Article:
As noted with the Massachusetts content standards, Oregon’s alternate assessments based on alternate achievement standards are linked to the grade-level content standards, but differ in complexity as compared to the grade-level achievement standards set for the regular assessment. The specificity varies somewhat from that used in Massachusetts, but obvious overlap is present with a focus on basic mathematics operations (e.g., multiplication and division), fractions, properties and types of numbers (whole and real).

Table 6

Oregon Mathematics Standards: Numbers, Computation and Operations — Grades Four to Five

Common Curriculum Goals

Calculations and Estimations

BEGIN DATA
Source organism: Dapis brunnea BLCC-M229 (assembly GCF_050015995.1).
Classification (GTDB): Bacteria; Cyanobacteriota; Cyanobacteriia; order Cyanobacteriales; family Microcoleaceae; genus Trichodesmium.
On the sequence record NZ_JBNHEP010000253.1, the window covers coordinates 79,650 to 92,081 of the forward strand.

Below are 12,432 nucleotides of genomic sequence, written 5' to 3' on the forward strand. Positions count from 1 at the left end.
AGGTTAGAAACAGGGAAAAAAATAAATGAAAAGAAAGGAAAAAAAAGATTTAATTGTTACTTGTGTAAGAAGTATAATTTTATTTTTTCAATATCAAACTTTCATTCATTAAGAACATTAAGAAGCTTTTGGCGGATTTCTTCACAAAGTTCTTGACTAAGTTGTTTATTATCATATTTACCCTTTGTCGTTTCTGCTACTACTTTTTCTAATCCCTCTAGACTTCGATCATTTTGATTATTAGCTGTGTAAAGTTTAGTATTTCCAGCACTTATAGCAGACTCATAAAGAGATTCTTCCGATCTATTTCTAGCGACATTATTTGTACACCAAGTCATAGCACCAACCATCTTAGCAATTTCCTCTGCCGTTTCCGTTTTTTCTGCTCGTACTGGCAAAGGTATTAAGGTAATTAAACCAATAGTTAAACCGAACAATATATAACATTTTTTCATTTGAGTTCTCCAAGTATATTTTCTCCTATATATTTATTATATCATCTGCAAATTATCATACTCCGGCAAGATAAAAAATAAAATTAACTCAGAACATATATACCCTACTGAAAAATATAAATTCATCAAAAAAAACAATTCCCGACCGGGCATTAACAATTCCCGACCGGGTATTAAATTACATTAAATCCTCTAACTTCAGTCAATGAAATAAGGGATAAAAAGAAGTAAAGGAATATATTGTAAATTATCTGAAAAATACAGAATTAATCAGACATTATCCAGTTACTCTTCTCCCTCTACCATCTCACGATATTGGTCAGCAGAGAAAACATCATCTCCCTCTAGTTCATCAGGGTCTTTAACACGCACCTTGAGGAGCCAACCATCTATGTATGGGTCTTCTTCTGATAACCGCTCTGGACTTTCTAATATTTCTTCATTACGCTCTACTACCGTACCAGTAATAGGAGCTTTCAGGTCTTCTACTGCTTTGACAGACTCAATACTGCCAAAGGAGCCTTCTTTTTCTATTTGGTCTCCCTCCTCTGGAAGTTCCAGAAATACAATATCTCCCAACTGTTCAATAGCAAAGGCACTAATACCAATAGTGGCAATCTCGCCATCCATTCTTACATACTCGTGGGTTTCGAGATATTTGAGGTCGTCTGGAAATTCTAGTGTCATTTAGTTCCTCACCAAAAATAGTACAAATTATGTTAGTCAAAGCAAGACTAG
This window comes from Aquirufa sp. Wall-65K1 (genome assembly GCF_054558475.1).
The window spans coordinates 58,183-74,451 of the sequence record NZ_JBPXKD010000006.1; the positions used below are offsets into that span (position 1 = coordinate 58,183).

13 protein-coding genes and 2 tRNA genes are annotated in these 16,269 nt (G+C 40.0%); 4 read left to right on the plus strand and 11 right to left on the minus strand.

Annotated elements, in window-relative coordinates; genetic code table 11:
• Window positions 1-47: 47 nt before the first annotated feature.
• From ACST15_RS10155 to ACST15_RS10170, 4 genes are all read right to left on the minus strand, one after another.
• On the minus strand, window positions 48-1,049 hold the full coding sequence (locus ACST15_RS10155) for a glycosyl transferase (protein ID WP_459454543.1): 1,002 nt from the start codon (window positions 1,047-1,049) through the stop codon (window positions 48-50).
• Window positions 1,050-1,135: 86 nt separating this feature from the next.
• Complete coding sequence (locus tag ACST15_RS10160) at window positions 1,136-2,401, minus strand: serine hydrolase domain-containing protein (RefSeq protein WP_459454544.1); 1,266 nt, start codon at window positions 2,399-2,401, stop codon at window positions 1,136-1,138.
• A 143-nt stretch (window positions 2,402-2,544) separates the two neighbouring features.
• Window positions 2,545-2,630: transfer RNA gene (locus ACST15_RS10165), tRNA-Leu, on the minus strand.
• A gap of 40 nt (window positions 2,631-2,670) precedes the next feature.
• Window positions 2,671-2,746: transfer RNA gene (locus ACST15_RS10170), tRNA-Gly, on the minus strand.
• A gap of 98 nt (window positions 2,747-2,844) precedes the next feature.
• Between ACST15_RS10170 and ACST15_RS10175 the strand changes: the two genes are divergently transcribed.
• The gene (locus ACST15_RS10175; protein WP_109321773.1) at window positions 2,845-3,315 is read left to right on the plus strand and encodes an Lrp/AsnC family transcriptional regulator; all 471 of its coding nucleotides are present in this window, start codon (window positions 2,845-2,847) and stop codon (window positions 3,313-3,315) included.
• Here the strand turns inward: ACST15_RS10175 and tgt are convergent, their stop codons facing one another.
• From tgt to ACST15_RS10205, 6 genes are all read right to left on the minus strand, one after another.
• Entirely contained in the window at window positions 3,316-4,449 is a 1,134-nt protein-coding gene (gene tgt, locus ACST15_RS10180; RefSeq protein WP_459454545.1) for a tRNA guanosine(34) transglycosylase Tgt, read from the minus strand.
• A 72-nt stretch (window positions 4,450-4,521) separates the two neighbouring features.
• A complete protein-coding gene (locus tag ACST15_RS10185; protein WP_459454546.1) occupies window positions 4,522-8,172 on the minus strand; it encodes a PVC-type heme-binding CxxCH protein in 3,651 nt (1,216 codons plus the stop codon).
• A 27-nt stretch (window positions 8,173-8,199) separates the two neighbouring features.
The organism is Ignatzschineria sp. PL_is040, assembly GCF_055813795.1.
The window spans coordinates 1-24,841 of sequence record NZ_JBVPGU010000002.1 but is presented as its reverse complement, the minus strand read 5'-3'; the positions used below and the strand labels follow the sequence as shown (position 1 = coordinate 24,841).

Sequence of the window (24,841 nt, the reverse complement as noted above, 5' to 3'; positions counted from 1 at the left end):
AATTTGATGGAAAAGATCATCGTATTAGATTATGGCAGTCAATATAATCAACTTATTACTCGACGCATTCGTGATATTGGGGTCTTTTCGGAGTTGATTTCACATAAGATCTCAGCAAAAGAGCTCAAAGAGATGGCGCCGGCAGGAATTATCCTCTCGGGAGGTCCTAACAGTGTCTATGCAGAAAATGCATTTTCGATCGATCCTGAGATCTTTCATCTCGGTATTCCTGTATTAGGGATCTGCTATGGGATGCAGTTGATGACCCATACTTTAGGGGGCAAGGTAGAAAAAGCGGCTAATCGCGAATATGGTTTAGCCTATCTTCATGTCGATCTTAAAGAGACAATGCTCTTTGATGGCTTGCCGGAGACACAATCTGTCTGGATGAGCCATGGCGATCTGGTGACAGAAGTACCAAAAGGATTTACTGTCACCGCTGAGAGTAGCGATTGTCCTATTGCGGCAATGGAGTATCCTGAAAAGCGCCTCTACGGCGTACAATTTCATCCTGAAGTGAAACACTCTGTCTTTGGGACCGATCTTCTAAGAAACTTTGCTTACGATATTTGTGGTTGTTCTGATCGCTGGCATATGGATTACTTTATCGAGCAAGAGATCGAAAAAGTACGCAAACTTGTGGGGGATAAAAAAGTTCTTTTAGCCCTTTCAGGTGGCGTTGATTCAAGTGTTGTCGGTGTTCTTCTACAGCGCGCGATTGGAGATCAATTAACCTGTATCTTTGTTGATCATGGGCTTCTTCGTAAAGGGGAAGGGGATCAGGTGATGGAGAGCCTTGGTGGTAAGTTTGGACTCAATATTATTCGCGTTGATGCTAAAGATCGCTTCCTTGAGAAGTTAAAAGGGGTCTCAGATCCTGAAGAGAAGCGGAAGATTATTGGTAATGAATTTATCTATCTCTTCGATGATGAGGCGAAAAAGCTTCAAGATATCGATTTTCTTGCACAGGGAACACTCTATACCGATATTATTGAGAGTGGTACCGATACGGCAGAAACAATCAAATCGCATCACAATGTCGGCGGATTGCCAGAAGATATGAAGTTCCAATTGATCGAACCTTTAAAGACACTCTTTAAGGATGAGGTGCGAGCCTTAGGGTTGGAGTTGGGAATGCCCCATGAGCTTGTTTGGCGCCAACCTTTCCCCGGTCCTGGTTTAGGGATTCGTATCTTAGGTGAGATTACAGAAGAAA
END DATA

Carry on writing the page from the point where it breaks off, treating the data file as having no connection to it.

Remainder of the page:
Oregon Grade-Level Standards
Grade Four
Understand numbers, ways of representing numbers, relationships among numbers, and number systems.

NUMBERS

  • Read, write, order, model, and compare whole numbers up to 1,000,000, common fractions, and decimals up to hundredths.
  • Identify the place value and actual value of digits in a number to 1,000,000.
  • Locate common fractions and decimals on a number line.
  • Model, recognize and generate equivalent forms of decimals to hundredths.
  • Determine factors of whole numbers to 100 using models such as arrays .
Understand meanings of operations and how they relate to one another.

OPERATIONS AND PROPERTIES

  • Demonstrate the meaning of fractions as part of a unit whole or as parts of a collection or set.
  • Use inverse operations (addition and subtraction, multiplication and division) to solve problems and check solutions involving calculations with whole numbers.